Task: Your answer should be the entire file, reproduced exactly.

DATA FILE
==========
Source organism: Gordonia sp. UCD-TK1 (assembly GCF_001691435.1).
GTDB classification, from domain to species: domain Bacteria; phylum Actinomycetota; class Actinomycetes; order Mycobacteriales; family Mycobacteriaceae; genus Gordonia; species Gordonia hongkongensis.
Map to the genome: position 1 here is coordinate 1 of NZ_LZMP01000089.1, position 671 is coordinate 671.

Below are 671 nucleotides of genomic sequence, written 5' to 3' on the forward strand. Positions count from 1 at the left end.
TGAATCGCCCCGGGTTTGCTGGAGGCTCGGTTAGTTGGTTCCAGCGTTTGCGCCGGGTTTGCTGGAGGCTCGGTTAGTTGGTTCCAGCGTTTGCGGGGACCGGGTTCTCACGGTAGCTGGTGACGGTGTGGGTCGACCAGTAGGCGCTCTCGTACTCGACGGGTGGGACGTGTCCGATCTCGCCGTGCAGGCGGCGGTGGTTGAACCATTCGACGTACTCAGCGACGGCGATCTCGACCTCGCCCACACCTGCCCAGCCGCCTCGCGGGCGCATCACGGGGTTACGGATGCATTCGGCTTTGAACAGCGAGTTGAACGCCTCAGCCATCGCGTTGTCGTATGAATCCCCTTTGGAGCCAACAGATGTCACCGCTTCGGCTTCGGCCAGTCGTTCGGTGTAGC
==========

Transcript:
Source organism: Gordonia sp. UCD-TK1 (assembly GCF_001691435.1).
GTDB classification, from domain to species: domain Bacteria; phylum Actinomycetota; class Actinomycetes; order Mycobacteriales; family Mycobacteriaceae; genus Gordonia; species Gordonia hongkongensis.
Map to the genome: position 1 here is coordinate 1 of NZ_LZMP01000089.1, position 671 is coordinate 671.

Below are 671 nucleotides of genomic sequence, written 5' to 3' on the forward strand. Positions count from 1 at the left end.
TGAATCGCCCCGGGTTTGCTGGAGGCTCGGTTAGTTGGTTCCAGCGTTTGCGCCGGGTTTGCTGGAGGCTCGGTTAGTTGGTTCCAGCGTTTGCGGGGACCGGGTTCTCACGGTAGCTGGTGACGGTGTGGGTCGACCAGTAGGCGCTCTCGTACTCGACGGGTGGGACGTGTCCGATCTCGCCGTGCAGGCGGCGGTGGTTGAACCATTCGACGTACTCAGCGACGGCGATCTCGACCTCGCCCACACCTGCCCAGCCGCCTCGCGGGCGCATCACGGGGTTACGGATGCATTCGGCTTTGAACAGCGAGTTGAACGCCTCAGCCATCGCGTTGTCGTATGAATCCCCTTTGGAGCCAACAGATGTCACCGCTTCGGCTTCGGCCAGTCGTTCGGTGTAGC